WASHINGTON — An iPad app diary may help track Parkinson’s disease symptoms and have implications for clinical care, an ongoing study indicates.
Codrin Lungu, MD, of the National Institutes of Health, and colleagues, who presented the results in a poster session at the American Academy of Neurology 2015 Annual Meeting, sought to address the gap in clinical data collection that often occurs in patients with progressive illness such as Parkinson’s disease who may only see a clinician two to three times per year. The long spaces of time between visits with a neurologist may result in discrepancies in memory and difficulty evaluating responses to medications.
“It’s a big area of need in terms of gathering patient reported outcomes, which I believe is more relevant than things we can do in the office,” Lungu told Neurology Advisor. “It also allows us to obtain a large amount of data in a more reliable way, and in a way that’s more directly analyzable by the physician, which can translate into therapeutic decisions for the patient.”
During app development, the researchers observed visits between patients and neurologists to better understand what topics were most likely to be discussed, how often specific health events were included in neurological histories, how patients described changes in symptoms, and how they tracked changes in those symptoms.
In a pilot study, 18 patients tested the Movement Disorders Journal (MD Journal) app, which included an analog scale with graphical representation that documented slowness, tremor, gait/balance, dyskinesia, and mood. The app also allows for patients to record audio/video and text descriptions of their current condition.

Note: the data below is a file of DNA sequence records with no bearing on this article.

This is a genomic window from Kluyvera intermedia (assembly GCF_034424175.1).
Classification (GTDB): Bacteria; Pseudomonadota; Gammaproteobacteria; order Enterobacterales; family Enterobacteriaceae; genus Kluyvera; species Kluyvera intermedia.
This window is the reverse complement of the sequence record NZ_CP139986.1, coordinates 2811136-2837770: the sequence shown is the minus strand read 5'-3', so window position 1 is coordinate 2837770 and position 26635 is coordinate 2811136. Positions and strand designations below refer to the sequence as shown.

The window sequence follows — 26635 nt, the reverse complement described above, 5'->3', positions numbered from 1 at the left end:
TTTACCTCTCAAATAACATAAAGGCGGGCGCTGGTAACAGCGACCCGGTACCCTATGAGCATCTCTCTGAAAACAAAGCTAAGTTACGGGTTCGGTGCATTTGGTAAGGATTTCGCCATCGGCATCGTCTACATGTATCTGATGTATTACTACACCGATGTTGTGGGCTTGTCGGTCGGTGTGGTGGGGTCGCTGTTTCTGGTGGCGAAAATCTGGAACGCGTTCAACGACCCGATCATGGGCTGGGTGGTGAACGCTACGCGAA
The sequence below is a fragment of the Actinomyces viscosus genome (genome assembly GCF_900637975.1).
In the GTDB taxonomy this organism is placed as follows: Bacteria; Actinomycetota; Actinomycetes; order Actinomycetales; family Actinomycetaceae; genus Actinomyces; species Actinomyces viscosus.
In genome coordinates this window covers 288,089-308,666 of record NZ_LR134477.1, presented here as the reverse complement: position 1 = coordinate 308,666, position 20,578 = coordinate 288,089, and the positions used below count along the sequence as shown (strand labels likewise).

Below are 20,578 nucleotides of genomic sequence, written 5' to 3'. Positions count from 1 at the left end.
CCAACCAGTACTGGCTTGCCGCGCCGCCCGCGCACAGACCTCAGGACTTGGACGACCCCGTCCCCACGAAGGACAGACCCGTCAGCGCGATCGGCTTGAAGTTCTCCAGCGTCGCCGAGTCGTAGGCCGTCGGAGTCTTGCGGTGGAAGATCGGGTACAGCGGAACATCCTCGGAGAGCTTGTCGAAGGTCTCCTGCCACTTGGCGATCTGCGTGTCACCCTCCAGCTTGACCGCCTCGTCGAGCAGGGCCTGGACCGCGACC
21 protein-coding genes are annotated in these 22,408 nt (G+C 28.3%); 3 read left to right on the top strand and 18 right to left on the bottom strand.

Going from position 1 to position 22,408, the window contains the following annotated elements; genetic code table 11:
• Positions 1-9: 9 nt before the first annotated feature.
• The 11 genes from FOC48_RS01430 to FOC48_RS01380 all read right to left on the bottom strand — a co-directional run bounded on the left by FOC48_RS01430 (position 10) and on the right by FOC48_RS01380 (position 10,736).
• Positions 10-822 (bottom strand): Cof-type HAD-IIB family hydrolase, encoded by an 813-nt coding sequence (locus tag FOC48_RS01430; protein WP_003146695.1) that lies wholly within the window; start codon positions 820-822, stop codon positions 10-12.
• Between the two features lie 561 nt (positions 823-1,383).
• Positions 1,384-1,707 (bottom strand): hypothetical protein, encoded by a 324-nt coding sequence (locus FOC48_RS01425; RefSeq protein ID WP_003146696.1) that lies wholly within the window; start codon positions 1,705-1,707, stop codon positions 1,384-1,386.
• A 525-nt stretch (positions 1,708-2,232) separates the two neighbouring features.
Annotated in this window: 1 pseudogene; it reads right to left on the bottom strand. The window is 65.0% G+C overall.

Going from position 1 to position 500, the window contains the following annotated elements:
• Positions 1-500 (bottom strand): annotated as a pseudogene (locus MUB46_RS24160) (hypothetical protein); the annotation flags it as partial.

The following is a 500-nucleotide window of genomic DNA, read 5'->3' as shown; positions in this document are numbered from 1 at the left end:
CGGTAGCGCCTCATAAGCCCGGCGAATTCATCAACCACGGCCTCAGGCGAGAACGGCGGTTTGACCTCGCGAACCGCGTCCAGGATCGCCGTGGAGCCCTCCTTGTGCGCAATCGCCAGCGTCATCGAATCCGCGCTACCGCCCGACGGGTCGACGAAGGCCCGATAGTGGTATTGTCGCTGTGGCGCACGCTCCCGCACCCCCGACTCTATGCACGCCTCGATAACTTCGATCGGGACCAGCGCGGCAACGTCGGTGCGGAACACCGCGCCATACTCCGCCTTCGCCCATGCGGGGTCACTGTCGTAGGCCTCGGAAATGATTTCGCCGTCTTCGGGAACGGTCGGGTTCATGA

“The app can be used in two ways: one as a log at the daily level to track activity over the long-term, which could be applied while running a new therapy trial,for example, and second as a 30-minute interval input meant for more targeted monitoring, ideal for guiding therapy response,” Lungu said.
The app also functions as a medication alarm and tracker. “The app allows tracking of doses of medication with reliable timing, it integrates an alarm system to prompt patents to take medications, and it gives a good picture of how each medication adjustment changes symptom control,” Lungu said.
All 18 patients in the pilot study were successfully able to utilize the device and provide accurate answers using the simple interface, which was tested by patients, caregivers, and physicians; however Lungu stressed that the future would likely hold many changes and adjustments to the app in order to create a valuable product for both patient and physician.
“App development will continue to be an iterative process; we will continue to get feedback and we will continue to refine it.”
The app, which can export the data representative of a patient’s disease state and progression for easy analyses, is currently being tested in a short-term usability study and afterwards will be evaluated longer, more extensive studies to address long-term viability of data collection.
“There is a lot of convergent interest [in this project] in the community so we’re looking forward to collaborating and expanding the application of this app across different patient populations,” Lungu said.